My current hope, as I work my way through my last skeins of Happy Wool, is for Jawoll. Ha, ha, very clever – it’s pronounced Yah-voll, and means Yes Wool. Whatever. It looks like an acceptable substitute for Arwetta/Froehlich Wolle, right down to the reinforcement yarn, and the colors are suitably conservative for a pair of stick-in-the-muds like the hubster and me. However, my next pair of socks is going to be for me, and I might want something a little more adventurous; Sockalicious, maybe? It doesn’t come with reinforcing yarn, but I can buy a card of that from the Local Yarn Shop – when I pick up my sock yarn. I do try to buy local, and discerning blog readers will note that my yarn links all reference a yarn shop in New Hampshire, where I live.
Here’s the thing about knitted socks: You can really personalize them. Most patterns will start you with a knit-one-purl-one or knit-two-purl-two rib; I’m not especially impressed with the elasticity of either one. My current favorite is knit-two-purl-one, and I defy anyone to find a more elastic ribbing. Holy cow. 27 rows of that, and those puppies will stay up but good. (The 27 rows came from a now out-of-print book about Maine mittens, Fox and Geese and Fences, and apparently, all Maine mittens begin with 26 rows of ribbing. It seems like a workable length of ribbing, and you don’t get too sick of it before it’s time to stop ribbing; somehow, my brain added an extra row of ribbing. Whatever works.)
Now, 72 stitches on four sock needles works out to 18 stitches per needle. They used to sell four needles to a set, three to hold the stitches and a fourth to work with, but German needles came five to a set – four to hold the stitches and one to work with – and American needle manufacturers seem finally to have cottoned to the idea that four needles make a perfect circle, whereas three needles are tight to work with. Anyway. Eighteen stitches per needle. Or, nine times two. Nine times two works out to a very serviceable rib of seven knit, two purl, which keeps a purl-hater like me from going completely crazy, but still keeps the socks up on the leg. I used always to change to stocking stitch after the initial ribbing, but the socks don’t stay up all that well without a little extra encouragement; knit seven purl two works out very well, in terms of Encouragement.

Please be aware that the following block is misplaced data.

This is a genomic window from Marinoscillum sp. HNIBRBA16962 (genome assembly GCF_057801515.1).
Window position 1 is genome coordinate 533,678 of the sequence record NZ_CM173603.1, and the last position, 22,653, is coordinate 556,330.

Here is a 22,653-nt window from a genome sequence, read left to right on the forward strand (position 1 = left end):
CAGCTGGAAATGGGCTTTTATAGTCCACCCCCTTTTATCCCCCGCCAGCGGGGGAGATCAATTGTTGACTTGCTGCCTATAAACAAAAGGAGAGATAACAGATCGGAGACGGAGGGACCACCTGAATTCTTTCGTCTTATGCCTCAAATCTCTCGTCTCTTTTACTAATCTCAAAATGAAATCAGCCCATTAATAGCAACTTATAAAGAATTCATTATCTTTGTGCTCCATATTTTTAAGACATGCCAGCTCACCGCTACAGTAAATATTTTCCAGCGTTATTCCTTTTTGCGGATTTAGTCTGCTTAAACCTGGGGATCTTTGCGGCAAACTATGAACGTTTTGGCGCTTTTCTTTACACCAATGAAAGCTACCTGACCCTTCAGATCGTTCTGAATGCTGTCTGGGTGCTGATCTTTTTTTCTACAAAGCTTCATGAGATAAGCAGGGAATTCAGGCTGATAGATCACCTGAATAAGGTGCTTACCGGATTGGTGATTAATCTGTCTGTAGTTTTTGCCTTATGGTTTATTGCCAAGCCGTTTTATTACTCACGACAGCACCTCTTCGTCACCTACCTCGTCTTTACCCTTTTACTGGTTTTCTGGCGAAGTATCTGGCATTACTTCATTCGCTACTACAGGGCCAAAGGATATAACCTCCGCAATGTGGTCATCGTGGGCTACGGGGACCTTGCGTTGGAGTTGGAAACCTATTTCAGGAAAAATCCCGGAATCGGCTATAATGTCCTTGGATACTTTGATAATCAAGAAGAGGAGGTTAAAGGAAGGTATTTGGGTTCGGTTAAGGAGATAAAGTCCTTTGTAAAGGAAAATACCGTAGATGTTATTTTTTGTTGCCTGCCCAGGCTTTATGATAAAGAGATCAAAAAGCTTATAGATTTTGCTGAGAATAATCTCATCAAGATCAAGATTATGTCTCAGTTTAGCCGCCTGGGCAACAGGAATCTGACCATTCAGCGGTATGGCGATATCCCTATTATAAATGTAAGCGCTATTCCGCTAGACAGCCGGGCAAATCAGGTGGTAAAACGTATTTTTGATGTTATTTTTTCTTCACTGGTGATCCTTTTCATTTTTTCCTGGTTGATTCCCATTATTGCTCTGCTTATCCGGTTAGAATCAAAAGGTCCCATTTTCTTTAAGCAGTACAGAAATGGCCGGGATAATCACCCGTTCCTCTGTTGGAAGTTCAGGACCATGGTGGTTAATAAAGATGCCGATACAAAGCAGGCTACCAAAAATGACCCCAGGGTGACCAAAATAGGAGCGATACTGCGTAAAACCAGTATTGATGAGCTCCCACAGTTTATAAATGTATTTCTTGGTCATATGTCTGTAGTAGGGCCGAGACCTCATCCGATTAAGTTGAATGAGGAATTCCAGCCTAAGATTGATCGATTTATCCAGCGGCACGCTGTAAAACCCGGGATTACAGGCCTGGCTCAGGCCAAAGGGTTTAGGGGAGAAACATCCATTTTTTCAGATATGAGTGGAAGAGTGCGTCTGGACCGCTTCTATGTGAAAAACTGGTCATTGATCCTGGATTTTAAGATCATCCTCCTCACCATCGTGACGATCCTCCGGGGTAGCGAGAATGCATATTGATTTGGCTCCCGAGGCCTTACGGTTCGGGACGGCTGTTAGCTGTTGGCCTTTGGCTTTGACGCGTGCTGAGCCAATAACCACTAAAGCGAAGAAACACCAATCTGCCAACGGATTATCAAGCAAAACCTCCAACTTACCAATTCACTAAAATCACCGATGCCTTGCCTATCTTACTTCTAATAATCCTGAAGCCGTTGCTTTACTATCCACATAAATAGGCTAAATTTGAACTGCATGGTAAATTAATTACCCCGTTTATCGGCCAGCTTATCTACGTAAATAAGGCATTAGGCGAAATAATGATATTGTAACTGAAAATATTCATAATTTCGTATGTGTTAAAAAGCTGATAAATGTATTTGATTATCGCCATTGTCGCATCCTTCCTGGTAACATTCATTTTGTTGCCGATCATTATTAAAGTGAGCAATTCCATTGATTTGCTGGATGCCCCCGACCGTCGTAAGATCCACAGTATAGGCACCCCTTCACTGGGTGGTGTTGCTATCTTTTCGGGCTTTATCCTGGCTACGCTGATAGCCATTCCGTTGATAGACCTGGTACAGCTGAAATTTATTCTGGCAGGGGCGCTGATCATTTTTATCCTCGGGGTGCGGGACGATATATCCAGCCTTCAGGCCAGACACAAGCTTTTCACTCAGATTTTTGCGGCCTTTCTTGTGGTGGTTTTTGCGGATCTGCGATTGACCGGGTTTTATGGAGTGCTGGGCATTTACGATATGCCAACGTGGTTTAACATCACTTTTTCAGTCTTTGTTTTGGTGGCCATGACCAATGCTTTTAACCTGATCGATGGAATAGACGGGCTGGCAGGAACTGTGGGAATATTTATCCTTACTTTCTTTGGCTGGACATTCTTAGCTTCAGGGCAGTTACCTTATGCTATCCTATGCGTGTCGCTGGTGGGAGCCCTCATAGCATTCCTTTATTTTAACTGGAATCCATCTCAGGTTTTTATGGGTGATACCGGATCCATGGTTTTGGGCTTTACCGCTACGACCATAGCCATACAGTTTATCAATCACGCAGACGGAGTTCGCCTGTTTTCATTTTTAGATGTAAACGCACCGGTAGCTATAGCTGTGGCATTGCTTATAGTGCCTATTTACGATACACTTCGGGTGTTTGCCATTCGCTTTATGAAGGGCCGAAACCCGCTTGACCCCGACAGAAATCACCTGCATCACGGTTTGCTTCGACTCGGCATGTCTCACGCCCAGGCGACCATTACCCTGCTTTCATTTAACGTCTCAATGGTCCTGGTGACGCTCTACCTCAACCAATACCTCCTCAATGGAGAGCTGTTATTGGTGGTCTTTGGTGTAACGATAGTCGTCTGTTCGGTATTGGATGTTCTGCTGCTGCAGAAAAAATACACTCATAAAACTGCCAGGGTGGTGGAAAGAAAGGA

So! I’ve cast on, using the “long-tail cast-on” method, because it’s nice and elastic. I’ve got my 27 rows of knit-two-purl-one, and six inches of knit-seven-purl-two. Now I add in reinforcing yarn, and knit the heel flap. There are a couple of ways to do this, and one of these days I promise I will try Elizabeth Zimmermann’s Afterthought Heel (if you can get your hands on a copy of Knitting Without Tears, the best heels are all covered in it, including the Afterthought Heel); but for lo these many years, I have knitted her turned heel, and it works well for me, especially since you knit the first four and last four stitches of each row, thus producing a garter-stitch edge that just look spiffy and is easy to pick up stitches on, when shaping the heel.